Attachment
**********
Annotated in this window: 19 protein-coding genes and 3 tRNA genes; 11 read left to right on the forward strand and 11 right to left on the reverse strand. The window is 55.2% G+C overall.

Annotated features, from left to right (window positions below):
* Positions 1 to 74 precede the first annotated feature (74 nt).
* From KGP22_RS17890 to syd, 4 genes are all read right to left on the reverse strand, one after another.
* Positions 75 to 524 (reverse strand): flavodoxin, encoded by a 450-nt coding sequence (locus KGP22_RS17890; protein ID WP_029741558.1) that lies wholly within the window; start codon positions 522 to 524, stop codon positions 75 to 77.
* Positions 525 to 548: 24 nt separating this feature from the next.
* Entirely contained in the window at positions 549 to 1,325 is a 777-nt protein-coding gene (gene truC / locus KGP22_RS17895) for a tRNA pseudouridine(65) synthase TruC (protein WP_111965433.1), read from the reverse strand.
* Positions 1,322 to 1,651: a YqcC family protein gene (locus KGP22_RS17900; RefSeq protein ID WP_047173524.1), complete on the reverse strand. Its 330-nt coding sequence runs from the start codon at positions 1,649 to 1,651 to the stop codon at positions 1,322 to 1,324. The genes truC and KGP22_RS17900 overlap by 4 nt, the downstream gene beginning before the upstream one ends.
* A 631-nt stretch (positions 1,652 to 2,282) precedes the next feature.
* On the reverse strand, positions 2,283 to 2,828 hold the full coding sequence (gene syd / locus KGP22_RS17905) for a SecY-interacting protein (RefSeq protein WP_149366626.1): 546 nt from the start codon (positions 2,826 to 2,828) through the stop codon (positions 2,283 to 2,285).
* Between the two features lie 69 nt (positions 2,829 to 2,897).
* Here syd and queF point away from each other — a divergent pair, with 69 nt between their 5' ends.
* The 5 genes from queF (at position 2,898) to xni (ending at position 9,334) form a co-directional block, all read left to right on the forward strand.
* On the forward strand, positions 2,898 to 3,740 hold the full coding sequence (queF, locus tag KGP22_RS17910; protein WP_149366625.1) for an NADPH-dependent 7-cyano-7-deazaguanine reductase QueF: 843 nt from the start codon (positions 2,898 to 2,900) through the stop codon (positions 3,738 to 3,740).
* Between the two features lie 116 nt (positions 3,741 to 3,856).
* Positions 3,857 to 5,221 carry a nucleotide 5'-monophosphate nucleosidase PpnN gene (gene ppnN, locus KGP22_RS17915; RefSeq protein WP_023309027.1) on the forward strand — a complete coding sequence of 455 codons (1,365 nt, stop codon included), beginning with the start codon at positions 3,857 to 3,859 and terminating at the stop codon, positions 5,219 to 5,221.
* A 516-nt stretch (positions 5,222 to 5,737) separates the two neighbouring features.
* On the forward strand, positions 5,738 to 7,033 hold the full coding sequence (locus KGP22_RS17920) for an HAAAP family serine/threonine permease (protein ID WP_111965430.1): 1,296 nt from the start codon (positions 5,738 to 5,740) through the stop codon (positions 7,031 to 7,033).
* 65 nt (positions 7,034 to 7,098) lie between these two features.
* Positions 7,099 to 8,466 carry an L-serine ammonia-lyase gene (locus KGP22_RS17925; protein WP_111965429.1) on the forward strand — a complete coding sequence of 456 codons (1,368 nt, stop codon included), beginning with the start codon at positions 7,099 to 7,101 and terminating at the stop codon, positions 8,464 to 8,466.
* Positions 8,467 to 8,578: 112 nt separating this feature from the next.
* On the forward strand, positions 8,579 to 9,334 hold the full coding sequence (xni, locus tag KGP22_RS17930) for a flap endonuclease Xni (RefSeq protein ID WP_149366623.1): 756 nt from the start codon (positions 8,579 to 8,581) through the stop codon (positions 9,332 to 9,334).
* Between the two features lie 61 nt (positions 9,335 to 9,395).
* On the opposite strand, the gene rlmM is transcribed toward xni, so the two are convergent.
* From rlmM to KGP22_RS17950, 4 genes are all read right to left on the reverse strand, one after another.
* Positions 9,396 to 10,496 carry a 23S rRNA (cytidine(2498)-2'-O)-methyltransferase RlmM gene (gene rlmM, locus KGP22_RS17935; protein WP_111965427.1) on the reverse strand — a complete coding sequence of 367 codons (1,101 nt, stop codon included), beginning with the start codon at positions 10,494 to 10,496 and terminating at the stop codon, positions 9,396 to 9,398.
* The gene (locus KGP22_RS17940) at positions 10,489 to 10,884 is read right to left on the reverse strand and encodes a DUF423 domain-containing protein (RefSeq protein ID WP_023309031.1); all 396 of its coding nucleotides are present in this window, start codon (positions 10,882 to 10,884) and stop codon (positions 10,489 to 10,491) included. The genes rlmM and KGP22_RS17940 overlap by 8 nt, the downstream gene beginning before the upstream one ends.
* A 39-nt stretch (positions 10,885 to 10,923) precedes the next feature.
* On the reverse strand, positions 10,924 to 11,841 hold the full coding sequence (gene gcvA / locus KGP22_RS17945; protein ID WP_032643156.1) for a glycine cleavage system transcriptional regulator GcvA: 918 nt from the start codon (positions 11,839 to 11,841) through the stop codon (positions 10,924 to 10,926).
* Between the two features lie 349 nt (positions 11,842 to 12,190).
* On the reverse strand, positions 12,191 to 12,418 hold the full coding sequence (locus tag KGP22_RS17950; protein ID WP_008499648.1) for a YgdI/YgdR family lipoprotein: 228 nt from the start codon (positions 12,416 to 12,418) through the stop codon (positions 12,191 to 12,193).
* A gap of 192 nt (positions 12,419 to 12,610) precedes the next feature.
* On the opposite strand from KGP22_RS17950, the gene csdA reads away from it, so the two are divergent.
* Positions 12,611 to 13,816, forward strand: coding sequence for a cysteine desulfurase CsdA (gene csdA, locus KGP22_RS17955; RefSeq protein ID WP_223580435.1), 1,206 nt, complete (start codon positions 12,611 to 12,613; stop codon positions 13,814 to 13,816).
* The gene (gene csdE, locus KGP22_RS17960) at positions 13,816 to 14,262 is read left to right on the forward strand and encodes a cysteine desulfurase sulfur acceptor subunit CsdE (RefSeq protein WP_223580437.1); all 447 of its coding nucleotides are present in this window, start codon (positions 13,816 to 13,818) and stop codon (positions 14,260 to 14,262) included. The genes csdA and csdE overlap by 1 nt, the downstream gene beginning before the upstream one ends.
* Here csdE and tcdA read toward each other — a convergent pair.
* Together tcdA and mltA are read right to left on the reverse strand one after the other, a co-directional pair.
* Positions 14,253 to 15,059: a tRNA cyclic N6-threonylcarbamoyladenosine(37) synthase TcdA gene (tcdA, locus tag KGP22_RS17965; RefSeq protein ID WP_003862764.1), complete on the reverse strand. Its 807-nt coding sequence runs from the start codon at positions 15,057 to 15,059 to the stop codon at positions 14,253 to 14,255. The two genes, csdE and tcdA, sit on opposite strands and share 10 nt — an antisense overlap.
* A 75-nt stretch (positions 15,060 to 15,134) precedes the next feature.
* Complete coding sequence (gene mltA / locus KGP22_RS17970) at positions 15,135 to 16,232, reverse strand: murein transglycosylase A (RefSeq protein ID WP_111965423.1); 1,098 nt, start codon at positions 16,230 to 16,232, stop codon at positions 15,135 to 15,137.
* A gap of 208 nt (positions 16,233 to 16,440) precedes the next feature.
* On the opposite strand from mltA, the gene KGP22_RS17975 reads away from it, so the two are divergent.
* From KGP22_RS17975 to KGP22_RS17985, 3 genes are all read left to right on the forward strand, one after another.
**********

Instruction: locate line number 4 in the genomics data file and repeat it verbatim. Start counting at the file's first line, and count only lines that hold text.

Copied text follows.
* From KGP22_RS17890 to syd, 4 genes are all read right to left on the reverse strand, one after another.